Unless you’ve been living underground you’ve probably noticed the uncomfortable heat wave that broke records in 2015. Well, hang tight. It looks like 2016 is another record breaking year for high temperatures. The first half of 2016 has already
Although 2015 temperatures during the first six months set the benchmark for the hottest half-year ever recorded, NASA has recently announced that the first half year of 2016 has already topped last year’s temperatures.
Moreover, projections are forecasting merely a 1 percent probability that the second half of 2016 won’t be as hot as 2015 was. This puts additional pressure on nations to uphold their commitments to limit climate change outlined in the 2015 Paris climate treaty.
Scientists are attributing the unprecedented rise in temperatures this year to El Niño, a natural phenomenon where westerly trade winds cease causing a build-up of warm water in the equatorial Pacific Ocean, which disseminate heat into the atmosphere and warms the planet.
Lucky, the worst of El Niño is over so it is safe to say that 2017 shouldn’t quite as unbearably hot. However, the aftermath has caused been especially devastating in the Arctic region. The drastic increase in air temperatures has sped-up ice-melt, reducing the amount of sea ice coverage. This has led to the lowest record of Arctic ice since these metrics began in 1979.
Thus far this year average temperatures have been around 1.3 degrees Celsius above the 1880 baseline when global temperatures began being recorded. This average holds particular significance due to the fact that it is dangerously close to the 1.5 degrees Celsius above preindustrial levels, which the Paris climate treaty aims to avoid.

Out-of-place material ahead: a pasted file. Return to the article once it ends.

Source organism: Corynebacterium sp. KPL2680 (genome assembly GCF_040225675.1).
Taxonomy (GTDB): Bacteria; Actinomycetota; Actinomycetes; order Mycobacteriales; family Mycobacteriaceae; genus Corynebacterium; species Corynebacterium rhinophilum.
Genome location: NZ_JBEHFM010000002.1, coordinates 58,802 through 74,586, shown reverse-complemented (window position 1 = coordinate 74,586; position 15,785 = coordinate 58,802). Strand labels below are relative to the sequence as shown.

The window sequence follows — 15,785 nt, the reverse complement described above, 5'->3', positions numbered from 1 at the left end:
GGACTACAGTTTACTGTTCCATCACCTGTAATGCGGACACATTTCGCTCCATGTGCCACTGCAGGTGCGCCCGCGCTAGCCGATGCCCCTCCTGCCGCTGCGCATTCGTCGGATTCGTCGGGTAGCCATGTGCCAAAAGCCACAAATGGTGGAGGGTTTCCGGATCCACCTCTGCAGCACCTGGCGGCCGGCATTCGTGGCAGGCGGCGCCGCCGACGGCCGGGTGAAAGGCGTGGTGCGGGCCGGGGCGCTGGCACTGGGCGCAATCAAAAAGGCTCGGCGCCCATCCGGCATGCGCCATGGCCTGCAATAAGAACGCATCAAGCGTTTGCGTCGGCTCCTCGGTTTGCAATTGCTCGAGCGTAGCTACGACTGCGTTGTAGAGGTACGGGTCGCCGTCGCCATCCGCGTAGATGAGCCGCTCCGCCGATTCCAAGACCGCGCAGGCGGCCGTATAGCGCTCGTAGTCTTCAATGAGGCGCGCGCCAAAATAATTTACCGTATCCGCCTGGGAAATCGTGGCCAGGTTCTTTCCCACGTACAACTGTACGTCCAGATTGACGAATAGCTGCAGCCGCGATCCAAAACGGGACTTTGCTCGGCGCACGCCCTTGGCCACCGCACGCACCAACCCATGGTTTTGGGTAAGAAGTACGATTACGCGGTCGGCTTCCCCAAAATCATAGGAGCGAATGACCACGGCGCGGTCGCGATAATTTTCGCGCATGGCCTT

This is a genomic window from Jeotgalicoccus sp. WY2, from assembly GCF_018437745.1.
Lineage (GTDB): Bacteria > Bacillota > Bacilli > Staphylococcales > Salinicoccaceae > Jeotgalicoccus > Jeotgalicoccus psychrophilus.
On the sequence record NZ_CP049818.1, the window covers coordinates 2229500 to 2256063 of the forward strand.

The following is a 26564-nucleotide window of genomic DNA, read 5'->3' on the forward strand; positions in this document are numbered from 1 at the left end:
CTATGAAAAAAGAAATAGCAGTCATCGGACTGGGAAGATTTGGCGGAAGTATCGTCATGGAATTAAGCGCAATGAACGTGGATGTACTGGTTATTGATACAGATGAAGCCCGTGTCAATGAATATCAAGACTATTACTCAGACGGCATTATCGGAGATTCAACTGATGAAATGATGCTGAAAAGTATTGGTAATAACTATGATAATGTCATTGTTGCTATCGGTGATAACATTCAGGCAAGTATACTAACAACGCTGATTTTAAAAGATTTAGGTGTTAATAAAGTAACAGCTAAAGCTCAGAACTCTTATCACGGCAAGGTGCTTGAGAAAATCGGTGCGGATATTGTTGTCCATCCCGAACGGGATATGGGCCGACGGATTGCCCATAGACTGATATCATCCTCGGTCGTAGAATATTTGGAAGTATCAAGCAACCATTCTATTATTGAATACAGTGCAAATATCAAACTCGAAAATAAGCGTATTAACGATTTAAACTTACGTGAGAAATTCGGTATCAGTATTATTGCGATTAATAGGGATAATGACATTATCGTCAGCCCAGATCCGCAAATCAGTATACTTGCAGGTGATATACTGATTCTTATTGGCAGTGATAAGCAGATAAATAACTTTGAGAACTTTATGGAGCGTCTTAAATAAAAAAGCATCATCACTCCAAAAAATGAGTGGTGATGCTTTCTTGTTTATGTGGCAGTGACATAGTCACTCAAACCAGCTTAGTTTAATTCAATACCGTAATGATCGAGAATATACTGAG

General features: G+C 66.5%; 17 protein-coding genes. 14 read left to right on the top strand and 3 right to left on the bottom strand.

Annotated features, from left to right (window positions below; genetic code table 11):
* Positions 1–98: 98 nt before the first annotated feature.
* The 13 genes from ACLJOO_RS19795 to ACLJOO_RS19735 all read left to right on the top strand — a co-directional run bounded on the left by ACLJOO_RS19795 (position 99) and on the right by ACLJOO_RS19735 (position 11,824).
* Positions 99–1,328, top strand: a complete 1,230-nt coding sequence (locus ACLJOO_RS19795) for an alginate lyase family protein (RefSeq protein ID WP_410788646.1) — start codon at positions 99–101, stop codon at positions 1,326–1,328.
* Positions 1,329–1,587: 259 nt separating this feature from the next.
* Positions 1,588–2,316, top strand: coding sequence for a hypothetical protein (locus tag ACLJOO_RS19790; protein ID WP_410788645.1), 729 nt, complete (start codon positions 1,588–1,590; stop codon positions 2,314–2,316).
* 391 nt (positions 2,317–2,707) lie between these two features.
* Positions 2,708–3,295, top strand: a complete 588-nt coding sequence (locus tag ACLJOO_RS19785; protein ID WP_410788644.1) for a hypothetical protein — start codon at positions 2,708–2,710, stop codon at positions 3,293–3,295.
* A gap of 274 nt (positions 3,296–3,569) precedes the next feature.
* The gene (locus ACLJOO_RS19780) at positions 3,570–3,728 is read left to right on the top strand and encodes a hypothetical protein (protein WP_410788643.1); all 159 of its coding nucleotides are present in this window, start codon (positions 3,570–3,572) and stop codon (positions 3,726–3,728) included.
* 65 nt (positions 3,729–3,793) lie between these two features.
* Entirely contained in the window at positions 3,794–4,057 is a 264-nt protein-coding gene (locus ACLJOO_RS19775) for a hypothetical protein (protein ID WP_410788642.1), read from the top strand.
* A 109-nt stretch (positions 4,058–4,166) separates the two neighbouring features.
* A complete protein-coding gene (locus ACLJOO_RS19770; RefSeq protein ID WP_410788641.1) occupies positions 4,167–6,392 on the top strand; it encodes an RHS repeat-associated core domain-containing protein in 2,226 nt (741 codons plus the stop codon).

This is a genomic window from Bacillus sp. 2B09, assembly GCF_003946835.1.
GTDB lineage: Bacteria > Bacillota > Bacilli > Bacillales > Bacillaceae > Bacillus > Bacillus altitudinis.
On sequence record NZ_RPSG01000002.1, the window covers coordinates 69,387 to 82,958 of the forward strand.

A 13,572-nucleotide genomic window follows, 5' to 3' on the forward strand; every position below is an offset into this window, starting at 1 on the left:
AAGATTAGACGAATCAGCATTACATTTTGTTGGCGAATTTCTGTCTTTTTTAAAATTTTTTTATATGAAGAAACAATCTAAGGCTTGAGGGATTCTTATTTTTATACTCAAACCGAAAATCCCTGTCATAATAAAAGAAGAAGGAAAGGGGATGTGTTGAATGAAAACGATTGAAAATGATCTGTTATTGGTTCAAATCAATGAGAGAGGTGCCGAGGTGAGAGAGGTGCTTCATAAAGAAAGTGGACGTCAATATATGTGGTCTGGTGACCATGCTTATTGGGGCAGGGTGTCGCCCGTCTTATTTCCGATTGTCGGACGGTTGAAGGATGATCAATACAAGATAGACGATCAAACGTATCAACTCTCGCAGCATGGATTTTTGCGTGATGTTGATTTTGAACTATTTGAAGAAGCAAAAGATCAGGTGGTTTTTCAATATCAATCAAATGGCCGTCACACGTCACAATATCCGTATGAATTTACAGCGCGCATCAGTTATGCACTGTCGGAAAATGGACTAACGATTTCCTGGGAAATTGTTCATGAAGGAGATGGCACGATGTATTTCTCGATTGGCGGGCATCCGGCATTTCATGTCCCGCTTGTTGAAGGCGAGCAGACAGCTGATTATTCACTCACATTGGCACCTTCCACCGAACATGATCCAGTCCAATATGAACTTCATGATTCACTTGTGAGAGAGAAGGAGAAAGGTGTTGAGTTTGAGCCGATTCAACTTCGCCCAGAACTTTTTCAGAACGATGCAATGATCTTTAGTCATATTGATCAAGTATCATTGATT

Scientists at NASA say that these record breaking temperatures are being contributed to by the build-up of carbon dioxide and other greenhouse gases. Although El Niño has played its part, the real threat is from human-caused emissions.
Some forecasts predict that later this year, temperatures will drop below normal conditions due to a natural occurrence called La Niña, which causes opposite effects than El Niño. If this happens, then temperatures will be cooler next year.
The effects of El Niño and La Niña cause drastic temperature fluctuations on both extremes of the spectrum. This can cause many people to think that large shifts in temperatures are just a natural occurrence and are nothing to be concerned about. The truth is, however, that although temperature change is perfectly normal to some degree, large variations in temperature can have a cascading effect that causes irreversible environmental damage. Much of which isn’t happening close to home, but rather to the Arctic region and the wildlife that lives there.